As part of my work, I was assigned to a management team that had been asked to radically rethink the way in which the museum presented these objects and told their stories. Hundreds of curators were on the project. My job was to make sure that our exhibits were accessible, inclusive, and inviting to everyone. We wanted to welcome new audiences to the museum, address historic injustice, and work more closely with the surrounding community.
I always liked to discuss ideas and collect input from different kinds of people. By far, the most enjoyable group to work with was my Junior Board, a group of young kids who were ages 9 to 12. (Longtime readers of this blog might remember that I’ve also used the Junior Board idea here at the International Storytelling Center!) The kids provided invaluable perspective as they attended design concept meetings. And the work they did helped them feel more involved in the museum, which strengthened our institution’s relationship with the community.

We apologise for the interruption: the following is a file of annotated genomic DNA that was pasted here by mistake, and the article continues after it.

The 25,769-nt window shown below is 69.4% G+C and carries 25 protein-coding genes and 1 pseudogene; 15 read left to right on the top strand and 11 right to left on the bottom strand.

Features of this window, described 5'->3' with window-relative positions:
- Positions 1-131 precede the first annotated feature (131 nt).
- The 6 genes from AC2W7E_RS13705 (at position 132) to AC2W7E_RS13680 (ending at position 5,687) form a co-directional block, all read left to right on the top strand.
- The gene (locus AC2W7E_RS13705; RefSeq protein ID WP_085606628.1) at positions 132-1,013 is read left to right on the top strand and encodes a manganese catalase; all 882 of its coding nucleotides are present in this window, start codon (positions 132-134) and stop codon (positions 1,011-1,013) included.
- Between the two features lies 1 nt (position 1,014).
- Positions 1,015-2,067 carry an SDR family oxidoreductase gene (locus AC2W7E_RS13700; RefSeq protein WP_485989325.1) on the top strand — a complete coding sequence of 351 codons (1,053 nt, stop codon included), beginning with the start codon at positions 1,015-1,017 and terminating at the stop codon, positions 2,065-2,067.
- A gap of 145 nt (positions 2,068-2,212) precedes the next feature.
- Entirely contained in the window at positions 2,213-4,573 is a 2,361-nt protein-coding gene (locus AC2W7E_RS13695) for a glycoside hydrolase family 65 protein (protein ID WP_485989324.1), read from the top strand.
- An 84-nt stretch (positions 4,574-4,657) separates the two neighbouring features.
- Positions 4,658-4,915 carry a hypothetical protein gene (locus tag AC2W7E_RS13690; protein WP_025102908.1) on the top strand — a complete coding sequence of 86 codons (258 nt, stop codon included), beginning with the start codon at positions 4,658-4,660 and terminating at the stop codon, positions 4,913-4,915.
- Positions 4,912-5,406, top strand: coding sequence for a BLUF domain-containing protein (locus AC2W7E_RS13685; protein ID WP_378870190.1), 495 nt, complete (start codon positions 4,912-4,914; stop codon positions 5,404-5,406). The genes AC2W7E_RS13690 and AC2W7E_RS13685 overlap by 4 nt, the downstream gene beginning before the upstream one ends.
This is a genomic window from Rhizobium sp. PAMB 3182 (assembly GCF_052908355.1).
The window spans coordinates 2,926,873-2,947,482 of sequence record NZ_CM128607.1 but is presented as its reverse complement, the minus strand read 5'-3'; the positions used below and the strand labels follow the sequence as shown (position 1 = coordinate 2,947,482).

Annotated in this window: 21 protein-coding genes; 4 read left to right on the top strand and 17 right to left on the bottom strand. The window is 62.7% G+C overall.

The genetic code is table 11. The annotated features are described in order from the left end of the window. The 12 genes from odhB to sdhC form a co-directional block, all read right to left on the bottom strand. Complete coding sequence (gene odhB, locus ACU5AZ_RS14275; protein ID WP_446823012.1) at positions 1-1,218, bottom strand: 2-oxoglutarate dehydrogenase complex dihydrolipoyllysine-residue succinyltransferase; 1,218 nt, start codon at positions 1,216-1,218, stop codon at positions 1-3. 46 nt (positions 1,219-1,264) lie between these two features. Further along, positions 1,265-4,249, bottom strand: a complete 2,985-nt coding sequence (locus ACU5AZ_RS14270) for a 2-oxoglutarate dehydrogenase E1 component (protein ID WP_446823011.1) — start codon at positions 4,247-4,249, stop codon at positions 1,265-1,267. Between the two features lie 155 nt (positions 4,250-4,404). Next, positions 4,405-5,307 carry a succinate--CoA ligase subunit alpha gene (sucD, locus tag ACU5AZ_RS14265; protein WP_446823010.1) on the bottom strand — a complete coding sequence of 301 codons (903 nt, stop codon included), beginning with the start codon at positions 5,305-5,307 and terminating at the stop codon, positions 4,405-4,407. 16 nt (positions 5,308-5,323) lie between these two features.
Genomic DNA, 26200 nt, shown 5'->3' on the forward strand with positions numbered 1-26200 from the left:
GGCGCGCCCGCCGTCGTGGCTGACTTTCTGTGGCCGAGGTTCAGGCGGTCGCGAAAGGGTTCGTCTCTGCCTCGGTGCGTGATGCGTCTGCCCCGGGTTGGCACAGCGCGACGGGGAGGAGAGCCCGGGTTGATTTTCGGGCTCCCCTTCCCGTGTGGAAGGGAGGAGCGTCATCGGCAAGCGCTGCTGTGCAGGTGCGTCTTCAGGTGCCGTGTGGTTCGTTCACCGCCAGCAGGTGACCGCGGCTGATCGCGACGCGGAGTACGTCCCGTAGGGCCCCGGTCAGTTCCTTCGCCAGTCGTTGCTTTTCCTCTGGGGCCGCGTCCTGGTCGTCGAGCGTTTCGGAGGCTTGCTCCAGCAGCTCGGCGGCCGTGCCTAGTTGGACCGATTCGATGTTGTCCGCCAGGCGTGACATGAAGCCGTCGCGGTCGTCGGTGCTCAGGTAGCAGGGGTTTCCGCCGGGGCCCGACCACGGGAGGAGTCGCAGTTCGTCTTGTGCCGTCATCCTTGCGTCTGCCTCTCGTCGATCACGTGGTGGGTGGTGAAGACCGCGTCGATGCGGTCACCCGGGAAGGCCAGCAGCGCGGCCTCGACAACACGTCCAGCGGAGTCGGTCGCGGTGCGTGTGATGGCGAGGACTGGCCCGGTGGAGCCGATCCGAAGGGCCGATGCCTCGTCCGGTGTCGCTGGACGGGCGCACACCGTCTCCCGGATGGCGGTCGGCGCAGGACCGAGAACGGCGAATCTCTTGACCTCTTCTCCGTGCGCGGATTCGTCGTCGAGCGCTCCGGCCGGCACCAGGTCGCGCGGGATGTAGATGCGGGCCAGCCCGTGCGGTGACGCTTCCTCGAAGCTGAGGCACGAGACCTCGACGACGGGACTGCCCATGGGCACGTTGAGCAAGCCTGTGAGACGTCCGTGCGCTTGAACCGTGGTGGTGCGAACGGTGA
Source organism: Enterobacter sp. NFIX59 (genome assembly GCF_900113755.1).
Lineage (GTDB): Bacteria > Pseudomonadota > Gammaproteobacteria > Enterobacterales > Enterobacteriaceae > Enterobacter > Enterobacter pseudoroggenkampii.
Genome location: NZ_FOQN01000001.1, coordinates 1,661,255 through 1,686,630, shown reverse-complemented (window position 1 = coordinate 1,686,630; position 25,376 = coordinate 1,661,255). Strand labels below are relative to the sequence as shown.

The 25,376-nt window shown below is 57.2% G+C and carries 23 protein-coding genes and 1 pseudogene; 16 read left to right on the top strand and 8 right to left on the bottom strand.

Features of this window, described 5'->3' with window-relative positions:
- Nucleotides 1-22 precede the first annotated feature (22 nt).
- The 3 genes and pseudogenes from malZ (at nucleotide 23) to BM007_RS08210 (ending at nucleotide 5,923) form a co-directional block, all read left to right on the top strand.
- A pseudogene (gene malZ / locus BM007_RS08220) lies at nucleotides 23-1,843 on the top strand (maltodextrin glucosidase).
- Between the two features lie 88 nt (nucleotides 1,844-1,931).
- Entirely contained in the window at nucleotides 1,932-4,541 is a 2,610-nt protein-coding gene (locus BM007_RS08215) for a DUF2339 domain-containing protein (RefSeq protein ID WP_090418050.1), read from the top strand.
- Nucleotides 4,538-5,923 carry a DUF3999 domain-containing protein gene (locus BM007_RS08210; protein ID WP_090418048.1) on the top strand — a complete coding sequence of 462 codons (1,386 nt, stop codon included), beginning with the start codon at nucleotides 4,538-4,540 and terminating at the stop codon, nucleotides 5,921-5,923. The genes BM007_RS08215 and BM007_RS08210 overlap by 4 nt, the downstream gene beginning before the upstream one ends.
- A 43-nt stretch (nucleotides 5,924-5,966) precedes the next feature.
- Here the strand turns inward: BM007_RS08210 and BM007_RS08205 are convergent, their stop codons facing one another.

At the time, Kelvingrove was going through a major multimillion-pound renovation. For three years, I worked with the Junior Board to make sure their input was incorporated into the redesign. They wore construction hats and vests to see the inside of the museum as new spaces were being dug out. It was important for them to be able to visualize what we were building. They met with exhibit designers, curators who were working on displays, and even the restaurant and café managers to discuss menus. They were keen to reflect the diversity of a multicultural Scotland—to convey that the country was much more than tartan and shortbread and the Loch Ness Monster. Working with these kids was such a joy, and they became something like stars to the hundreds of city museum staff who were working on this project.